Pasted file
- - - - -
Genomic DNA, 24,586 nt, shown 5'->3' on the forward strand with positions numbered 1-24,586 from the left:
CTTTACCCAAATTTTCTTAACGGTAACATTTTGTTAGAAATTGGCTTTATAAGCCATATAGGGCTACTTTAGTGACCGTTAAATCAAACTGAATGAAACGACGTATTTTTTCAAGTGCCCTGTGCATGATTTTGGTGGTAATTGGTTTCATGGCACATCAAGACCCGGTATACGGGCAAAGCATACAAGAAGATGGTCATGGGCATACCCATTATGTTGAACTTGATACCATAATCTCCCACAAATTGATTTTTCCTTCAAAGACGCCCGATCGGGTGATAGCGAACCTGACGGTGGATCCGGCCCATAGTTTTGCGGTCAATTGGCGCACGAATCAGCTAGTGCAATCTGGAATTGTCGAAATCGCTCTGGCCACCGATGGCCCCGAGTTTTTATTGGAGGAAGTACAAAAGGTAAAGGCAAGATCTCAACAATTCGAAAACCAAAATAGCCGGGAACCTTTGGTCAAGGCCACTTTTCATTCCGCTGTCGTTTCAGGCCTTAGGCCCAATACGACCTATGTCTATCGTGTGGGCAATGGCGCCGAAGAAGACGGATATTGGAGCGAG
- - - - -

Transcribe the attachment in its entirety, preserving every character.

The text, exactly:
Genomic DNA, 24,586 nt, shown 5'->3' on the forward strand with positions numbered 1-24,586 from the left:
CTTTACCCAAATTTTCTTAACGGTAACATTTTGTTAGAAATTGGCTTTATAAGCCATATAGGGCTACTTTAGTGACCGTTAAATCAAACTGAATGAAACGACGTATTTTTTCAAGTGCCCTGTGCATGATTTTGGTGGTAATTGGTTTCATGGCACATCAAGACCCGGTATACGGGCAAAGCATACAAGAAGATGGTCATGGGCATACCCATTATGTTGAACTTGATACCATAATCTCCCACAAATTGATTTTTCCTTCAAAGACGCCCGATCGGGTGATAGCGAACCTGACGGTGGATCCGGCCCATAGTTTTGCGGTCAATTGGCGCACGAATCAGCTAGTGCAATCTGGAATTGTCGAAATCGCTCTGGCCACCGATGGCCCCGAGTTTTTATTGGAGGAAGTACAAAAGGTAAAGGCAAGATCTCAACAATTCGAAAACCAAAATAGCCGGGAACCTTTGGTCAAGGCCACTTTTCATTCCGCTGTCGTTTCAGGCCTTAGGCCCAATACGACCTATGTCTATCGTGTGGGCAATGGCGCCGAAGAAGACGGATATTGGAGCGAG